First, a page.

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A Thought Experiment in Court Over How to Sue a Country

WASHINGTON--In 2012, American sailors injured in a terrorist attack won a $314 million default judgment against the government of Sudan. The award was at risk at the Supreme Court last week over what might otherwise have seemed a minor and technical question: whether the sailors had properly served Sudan by sending their lawsuit to its embassy in the United States.

Why don’t I deliver it to the embassy?

Chief Justice John G. Roberts Jr. said he was inclined to say yes.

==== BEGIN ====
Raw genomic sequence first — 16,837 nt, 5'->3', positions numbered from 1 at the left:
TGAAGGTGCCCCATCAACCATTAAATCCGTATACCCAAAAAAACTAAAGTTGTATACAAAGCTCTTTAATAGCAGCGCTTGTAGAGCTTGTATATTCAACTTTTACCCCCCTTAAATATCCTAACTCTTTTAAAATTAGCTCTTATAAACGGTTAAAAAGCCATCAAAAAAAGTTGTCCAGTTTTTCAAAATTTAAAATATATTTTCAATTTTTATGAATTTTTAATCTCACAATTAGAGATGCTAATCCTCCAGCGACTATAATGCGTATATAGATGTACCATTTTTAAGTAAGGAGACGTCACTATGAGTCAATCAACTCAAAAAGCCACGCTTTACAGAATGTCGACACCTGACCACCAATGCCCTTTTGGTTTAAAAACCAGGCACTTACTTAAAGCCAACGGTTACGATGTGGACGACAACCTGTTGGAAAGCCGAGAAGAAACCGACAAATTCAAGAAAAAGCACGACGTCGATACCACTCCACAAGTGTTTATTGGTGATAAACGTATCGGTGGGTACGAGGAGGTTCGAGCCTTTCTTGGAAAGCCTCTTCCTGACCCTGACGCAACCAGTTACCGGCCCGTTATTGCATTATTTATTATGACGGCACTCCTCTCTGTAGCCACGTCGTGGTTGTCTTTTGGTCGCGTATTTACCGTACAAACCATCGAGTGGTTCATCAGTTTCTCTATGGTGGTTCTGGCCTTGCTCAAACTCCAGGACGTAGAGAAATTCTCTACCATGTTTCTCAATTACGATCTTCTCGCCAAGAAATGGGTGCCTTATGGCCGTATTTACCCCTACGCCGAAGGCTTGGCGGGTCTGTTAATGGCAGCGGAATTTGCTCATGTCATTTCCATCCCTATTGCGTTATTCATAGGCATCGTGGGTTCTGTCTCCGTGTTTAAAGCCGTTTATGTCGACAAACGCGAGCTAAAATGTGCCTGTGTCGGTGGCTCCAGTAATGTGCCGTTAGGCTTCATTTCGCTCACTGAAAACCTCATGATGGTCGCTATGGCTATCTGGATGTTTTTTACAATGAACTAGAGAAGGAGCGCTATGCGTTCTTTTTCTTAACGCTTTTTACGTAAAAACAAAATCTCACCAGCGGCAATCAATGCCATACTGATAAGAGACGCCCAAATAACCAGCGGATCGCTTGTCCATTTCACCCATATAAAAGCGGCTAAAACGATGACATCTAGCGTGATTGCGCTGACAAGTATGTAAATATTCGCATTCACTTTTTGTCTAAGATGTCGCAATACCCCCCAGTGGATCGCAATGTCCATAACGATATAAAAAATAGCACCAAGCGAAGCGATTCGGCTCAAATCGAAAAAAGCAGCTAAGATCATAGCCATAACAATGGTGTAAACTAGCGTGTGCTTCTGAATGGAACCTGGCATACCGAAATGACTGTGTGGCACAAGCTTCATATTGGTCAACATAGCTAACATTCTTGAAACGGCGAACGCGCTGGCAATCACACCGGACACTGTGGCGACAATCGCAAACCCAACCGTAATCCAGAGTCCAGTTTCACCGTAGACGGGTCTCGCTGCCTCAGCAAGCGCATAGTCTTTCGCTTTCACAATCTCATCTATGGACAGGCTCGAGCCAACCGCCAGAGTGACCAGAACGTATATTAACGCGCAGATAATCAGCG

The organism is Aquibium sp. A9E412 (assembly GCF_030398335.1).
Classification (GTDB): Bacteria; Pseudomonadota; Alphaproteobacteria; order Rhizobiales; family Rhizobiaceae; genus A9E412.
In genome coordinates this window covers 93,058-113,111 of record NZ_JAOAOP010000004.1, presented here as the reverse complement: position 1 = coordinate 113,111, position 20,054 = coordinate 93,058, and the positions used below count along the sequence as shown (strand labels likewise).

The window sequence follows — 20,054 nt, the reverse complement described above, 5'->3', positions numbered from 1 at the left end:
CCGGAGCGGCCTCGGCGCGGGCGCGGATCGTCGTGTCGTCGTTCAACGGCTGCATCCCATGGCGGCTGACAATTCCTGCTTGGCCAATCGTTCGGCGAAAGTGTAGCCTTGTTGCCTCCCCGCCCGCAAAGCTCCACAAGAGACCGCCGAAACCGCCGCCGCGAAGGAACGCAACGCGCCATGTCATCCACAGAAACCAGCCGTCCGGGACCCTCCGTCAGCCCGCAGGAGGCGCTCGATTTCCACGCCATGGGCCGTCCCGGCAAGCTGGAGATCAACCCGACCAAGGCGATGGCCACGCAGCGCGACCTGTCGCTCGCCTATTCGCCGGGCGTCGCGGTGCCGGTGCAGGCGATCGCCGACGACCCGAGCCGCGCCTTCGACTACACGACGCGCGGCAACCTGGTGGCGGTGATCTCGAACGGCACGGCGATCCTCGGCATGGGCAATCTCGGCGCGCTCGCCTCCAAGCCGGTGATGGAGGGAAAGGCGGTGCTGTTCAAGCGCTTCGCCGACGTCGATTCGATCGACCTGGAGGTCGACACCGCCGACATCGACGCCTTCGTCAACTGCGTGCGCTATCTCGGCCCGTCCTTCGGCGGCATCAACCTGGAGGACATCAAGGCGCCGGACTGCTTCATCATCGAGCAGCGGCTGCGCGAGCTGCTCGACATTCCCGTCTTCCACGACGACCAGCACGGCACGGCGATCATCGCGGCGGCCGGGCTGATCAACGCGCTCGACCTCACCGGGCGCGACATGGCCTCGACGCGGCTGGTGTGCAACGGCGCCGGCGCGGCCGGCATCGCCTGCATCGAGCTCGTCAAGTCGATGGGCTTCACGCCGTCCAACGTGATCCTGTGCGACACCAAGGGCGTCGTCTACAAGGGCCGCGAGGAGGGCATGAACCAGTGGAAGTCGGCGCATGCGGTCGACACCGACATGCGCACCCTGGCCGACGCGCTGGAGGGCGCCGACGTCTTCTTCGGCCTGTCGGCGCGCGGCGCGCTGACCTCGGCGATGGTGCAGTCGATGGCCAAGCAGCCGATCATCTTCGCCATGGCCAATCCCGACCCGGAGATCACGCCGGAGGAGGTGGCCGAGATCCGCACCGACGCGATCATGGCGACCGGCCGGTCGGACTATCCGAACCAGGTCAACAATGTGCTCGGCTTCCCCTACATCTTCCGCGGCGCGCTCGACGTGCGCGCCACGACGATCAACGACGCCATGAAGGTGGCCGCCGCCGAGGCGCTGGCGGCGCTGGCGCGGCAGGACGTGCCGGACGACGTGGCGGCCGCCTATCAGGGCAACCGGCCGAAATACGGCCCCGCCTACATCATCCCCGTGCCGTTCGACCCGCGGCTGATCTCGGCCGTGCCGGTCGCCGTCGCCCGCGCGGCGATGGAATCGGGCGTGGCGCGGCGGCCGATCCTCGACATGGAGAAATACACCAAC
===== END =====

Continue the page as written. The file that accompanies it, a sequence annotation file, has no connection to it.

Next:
“That would be my first thought,” he said. “Why don’t I deliver it to the embassy? I mean, the idea of mailing it to the foreign minister in some country and assuming it’s going to get there in any reasonable time--I think you’re much more likely to reach them through the embassy.” As the argument developed, though, several justices voiced doubts about allowing service of process at embassies in light of a federal law on the question and some doubts about how best to let foreign countries know that they are defendants in an American lawsuit ..To read more, subscribe to the blackchronicle newspaper

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